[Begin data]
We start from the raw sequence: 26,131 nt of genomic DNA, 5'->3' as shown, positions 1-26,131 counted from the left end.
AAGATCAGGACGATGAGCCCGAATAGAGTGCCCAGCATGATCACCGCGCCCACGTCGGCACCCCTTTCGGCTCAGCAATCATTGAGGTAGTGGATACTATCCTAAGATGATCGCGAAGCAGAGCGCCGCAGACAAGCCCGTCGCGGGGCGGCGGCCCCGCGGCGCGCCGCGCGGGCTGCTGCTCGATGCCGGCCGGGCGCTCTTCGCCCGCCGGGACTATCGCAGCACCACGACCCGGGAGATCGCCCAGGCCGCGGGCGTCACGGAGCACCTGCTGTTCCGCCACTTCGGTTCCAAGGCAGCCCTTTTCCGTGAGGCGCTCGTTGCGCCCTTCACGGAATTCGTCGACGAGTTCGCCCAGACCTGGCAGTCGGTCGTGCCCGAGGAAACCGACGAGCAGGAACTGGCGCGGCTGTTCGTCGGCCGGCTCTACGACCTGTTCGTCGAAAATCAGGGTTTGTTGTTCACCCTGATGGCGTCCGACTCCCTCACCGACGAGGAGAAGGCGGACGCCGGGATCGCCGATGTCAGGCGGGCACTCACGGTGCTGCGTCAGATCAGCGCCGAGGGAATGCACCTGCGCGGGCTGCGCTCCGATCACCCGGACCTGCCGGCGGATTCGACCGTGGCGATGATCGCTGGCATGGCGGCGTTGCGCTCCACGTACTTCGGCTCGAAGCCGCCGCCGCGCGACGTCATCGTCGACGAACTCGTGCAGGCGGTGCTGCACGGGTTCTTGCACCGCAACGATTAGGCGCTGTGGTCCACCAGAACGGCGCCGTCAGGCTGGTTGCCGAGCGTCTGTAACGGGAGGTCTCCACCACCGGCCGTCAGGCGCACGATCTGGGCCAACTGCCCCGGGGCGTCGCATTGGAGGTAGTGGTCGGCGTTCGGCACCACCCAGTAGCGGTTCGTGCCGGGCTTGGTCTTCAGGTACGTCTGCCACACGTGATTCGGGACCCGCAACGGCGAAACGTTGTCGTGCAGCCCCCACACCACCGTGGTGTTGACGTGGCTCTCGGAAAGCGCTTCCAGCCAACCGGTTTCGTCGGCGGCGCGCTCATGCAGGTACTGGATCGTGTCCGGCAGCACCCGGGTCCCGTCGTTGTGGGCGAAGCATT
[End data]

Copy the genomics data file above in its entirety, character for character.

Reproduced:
We start from the raw sequence: 26,131 nt of genomic DNA, 5'->3' as shown, positions 1-26,131 counted from the left end.
AAGATCAGGACGATGAGCCCGAATAGAGTGCCCAGCATGATCACCGCGCCCACGTCGGCACCCCTTTCGGCTCAGCAATCATTGAGGTAGTGGATACTATCCTAAGATGATCGCGAAGCAGAGCGCCGCAGACAAGCCCGTCGCGGGGCGGCGGCCCCGCGGCGCGCCGCGCGGGCTGCTGCTCGATGCCGGCCGGGCGCTCTTCGCCCGCCGGGACTATCGCAGCACCACGACCCGGGAGATCGCCCAGGCCGCGGGCGTCACGGAGCACCTGCTGTTCCGCCACTTCGGTTCCAAGGCAGCCCTTTTCCGTGAGGCGCTCGTTGCGCCCTTCACGGAATTCGTCGACGAGTTCGCCCAGACCTGGCAGTCGGTCGTGCCCGAGGAAACCGACGAGCAGGAACTGGCGCGGCTGTTCGTCGGCCGGCTCTACGACCTGTTCGTCGAAAATCAGGGTTTGTTGTTCACCCTGATGGCGTCCGACTCCCTCACCGACGAGGAGAAGGCGGACGCCGGGATCGCCGATGTCAGGCGGGCACTCACGGTGCTGCGTCAGATCAGCGCCGAGGGAATGCACCTGCGCGGGCTGCGCTCCGATCACCCGGACCTGCCGGCGGATTCGACCGTGGCGATGATCGCTGGCATGGCGGCGTTGCGCTCCACGTACTTCGGCTCGAAGCCGCCGCCGCGCGACGTCATCGTCGACGAACTCGTGCAGGCGGTGCTGCACGGGTTCTTGCACCGCAACGATTAGGCGCTGTGGTCCACCAGAACGGCGCCGTCAGGCTGGTTGCCGAGCGTCTGTAACGGGAGGTCTCCACCACCGGCCGTCAGGCGCACGATCTGGGCCAACTGCCCCGGGGCGTCGCATTGGAGGTAGTGGTCGGCGTTCGGCACCACCCAGTAGCGGTTCGTGCCGGGCTTGGTCTTCAGGTACGTCTGCCACACGTGATTCGGGACCCGCAACGGCGAAACGTTGTCGTGCAGCCCCCACACCACCGTGGTGTTGACGTGGCTCTCGGAAAGCGCTTCCAGCCAACCGGTTTCGTCGGCGGCGCGCTCATGCAGGTACTGGATCGTGTCCGGCAGCACCCGGGTCCCGTCGTTGTGGGCGAAGCATT